Ms. magazine  -- more than a magazine a movement

SIGN UP FOR MS. DIGEST, JOBS, NEWS AND ALERTS

FEMINIST WIRE NEWSBRIEFS

ABOUT
SEE CURRENT ISSUE
SHOP MS. STORE
MS. IN THE CLASSROOM
FEMINIST DAILY WIRE
FEMINIST RESOURCES
PRESS
JOBS AT MS.
READ BACK ISSUES
CONTACT
RSS (XML)
 
feminist wire | daily newsbriefs

May-17-13

House and Senate Committees Each Approve Separate Farm Bills Taking Substantial Cuts from Food Stamps Program

The House and Senate Agricultural Committees this week each passed separate versions of HR 1947, a farm program reauthorization bill. Although both vary in the severity of cuts taking place, each will take considerable funds away from the Supplemental Nutrition Assistance Program (SNAP), formerly known as food stamps. The cuts come as efforts to reform "the farm bill," which structures the country's agricultural economic system.

The Senate bill, passed Tuesday, would cut $4.1 billion from SNAP over the course of ten years. The House version, passed Wednesday, cuts $20.5 billion. The full Senate is set to debate the legislation Monday; the House will debate their version in June.

The farm bill is overdue for reform, and efforts to pass it last year failed in the House. As of now, the farm bill in place is the version from 2008, extended until September 30. If the legislation ultimately makes it out of Congress, it will lay out a spending plan for farming subsidies and nutritional programs for the next five years. House Agricultural Committee Chairman Frank D. Lucas, a Republican from Oklahoma, praised the bill's initial passage as proof of "common ground," but the bill's bipartisan coalition of support stems in great part from Representatives Lucas and Colin C. Peterson's (MI-DFL) decision to increase the SNAP program budget cuts from an initial $16 billion in hopes of attracting more Republican support. Those who voted against the proposed bill were mostly Democrats.

Representative Jim Costa (D-CA), voted for the bill. "There is too much good in this bill to let it die," he said. He also warned, however, that "we still have more work to do to ensure the 2013 farm bill works for all Americans, including revisiting cuts to the Supplemental Nutrition Assistance Program."

SNAP has experienced growth over the last decade, due in great part to the economic recession. The Center on Budget and Policy Priorities estimates that two million people could be eliminated if the program is cut at these rates, with most of the disadvantaged being seniors or children. Poor families, which are often headed by single mothers, would be hit the hardest. American women are more likely to live in poverty than men across the United States.

Representative Jim McGovern (D-MA) and other Democrats on the House Committee offered an amendment to restore the proposed cuts to the program. It was defeated along party lines in a vote of 27 to 17 after heated debate about the food stamp program cuts, with multiple legislators using religious beliefs to sustain their respective political viewpoints.

"Christians, Muslims, Jews, whatever - we are failing our brothers and sisters," McGovern said.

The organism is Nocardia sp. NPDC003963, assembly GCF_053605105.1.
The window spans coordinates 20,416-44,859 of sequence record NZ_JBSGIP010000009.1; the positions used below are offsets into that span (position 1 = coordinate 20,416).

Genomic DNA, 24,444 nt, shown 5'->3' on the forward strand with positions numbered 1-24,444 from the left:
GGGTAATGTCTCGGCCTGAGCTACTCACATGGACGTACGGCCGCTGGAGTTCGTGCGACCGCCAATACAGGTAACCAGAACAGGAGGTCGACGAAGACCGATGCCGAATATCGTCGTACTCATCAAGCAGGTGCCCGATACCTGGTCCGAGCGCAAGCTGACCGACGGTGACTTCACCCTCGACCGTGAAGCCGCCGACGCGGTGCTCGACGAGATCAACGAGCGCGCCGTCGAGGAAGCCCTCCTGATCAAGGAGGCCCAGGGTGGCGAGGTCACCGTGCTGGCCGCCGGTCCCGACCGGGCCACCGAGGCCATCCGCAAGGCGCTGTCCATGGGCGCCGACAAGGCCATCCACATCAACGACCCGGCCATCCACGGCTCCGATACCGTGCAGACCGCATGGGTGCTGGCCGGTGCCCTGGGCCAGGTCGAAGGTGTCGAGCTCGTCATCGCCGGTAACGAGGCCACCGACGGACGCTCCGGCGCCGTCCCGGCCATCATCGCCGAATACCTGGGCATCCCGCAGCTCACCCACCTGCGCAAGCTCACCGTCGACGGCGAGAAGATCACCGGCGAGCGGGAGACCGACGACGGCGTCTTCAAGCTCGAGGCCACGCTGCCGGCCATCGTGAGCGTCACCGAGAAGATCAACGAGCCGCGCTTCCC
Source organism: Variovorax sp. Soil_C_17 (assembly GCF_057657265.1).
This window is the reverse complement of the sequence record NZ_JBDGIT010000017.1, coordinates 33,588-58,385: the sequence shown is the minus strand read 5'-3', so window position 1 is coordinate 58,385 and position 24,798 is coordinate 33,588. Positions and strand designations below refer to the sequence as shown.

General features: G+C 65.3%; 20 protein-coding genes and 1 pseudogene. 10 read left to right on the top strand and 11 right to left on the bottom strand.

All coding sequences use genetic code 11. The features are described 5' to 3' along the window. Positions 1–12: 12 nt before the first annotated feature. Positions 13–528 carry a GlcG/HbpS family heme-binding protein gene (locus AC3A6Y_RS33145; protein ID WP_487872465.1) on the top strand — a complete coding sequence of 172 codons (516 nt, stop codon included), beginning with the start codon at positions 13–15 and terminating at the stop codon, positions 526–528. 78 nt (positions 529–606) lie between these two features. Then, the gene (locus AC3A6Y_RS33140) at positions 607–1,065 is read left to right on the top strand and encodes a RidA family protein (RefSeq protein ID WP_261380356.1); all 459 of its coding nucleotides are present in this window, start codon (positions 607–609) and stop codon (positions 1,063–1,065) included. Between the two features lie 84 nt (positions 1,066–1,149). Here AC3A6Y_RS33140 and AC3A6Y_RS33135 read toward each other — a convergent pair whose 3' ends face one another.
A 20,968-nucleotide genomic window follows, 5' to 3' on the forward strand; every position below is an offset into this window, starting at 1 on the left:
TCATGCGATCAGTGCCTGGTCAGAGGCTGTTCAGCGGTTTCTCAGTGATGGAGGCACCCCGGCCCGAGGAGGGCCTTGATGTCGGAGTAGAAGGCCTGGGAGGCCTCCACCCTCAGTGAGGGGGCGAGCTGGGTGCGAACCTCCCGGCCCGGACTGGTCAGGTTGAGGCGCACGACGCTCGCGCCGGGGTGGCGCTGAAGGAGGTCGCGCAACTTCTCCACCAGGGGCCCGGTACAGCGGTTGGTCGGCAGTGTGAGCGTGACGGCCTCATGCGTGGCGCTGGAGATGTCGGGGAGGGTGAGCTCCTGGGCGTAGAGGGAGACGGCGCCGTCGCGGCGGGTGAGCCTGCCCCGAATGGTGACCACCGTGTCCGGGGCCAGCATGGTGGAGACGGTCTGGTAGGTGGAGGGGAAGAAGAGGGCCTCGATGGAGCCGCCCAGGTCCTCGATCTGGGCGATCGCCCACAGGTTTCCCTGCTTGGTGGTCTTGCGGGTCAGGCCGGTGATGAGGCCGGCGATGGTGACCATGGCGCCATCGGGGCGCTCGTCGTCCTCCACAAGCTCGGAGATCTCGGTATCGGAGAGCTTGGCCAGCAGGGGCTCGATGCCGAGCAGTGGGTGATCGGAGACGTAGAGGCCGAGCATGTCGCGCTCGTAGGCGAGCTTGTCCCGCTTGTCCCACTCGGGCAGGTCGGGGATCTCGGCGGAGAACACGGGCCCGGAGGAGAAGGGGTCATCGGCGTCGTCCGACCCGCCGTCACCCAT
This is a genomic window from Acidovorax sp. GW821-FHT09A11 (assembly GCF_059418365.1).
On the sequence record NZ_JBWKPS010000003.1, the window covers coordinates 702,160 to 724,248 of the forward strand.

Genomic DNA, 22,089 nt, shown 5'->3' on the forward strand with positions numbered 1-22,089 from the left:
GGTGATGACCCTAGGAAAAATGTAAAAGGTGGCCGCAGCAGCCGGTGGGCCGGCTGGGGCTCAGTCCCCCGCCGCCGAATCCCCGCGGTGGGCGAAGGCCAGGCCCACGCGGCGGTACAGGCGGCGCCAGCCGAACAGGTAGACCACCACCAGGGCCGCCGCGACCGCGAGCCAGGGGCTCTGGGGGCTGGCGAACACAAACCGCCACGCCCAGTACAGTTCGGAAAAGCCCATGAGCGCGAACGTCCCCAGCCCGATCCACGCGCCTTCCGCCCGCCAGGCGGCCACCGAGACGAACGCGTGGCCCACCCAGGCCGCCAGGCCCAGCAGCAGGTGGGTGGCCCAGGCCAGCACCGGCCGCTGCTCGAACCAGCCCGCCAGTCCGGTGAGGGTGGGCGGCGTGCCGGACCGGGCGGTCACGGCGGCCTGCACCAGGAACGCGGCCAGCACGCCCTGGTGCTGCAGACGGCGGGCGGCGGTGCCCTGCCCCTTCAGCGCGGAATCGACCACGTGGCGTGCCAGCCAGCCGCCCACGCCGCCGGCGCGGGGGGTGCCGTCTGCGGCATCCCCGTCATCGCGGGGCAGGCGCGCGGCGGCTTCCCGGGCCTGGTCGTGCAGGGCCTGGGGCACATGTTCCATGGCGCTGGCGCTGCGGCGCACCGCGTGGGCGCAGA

Media Resources: Marketplace 5/17/13; The Bakersfield Californian 5/16/13; The New York Times 5/16/13; Roll Call 5/17/13; Ms. Magazine 8/5/10


© Feminist Majority Foundation, publisher of Ms. magazine

If you liked this story, consider making a tax-deductible donation to support Ms. magazine.

 

 

Send to a Friend
Their
Your
Comments
(optional)


More Feminist News

10/30/2014 Medication Abortion Access Threatened by Oklahoma Court Ruling - An Oklahoma state district court judge has refused to block a state law restricting medication abortion, clearing the way for the law to go into affect on November 1. The Oklahoma Coalition for Reproductive Justice, together with a local abortion clinic in Tulsa, challenged HB 2684 in September, arguing that the law was an unconstitutional restriction on non-surgical abortion in the earliest weeks of pregnancy. . . .
 
10/30/2014 UPS Switches Pregnant Worker Policy Ahead of Supreme Court Case - The United Parcel Service (UPS) is changing its policy on light duty assignments for pregnant workers, even though the company will stand by its refusal to extend accommodations to a former employee in an upcoming Supreme Court case. UPS announced on Monday in a memo to employees, and in a brief filed with the US Supreme Court, that the company will begin offering temporary, light-duty positions to pregnant workers on January 1, 2015. . . .
 
10/30/2014 North Dakota Medical Students Speak Out Against Measure 1 - Medical students at the University of North Dakota School of Medicine and Health Sciences are asking North Dakotans to vote no on Measure 1, a personhood measure on the state ballot this fall. The students issued published a letter in the Grand Forks Herald stating that they opposed Measure 1 in part because they are against "the government's taking control of the personal health care decisions of its citizens." Nearly 60 UND School of Medicine students signed the letter, citing concerns over the "very broad and ambiguous language" used in the proposed amendment, which has no regard for serious and life-threatening medical situations such as ectopic pregnancies. Measure 1 would change the North Dakota state constitution to create an "inalienable right to life" for humans "at any stage of development" - including the moment of fertilization and conception. . . .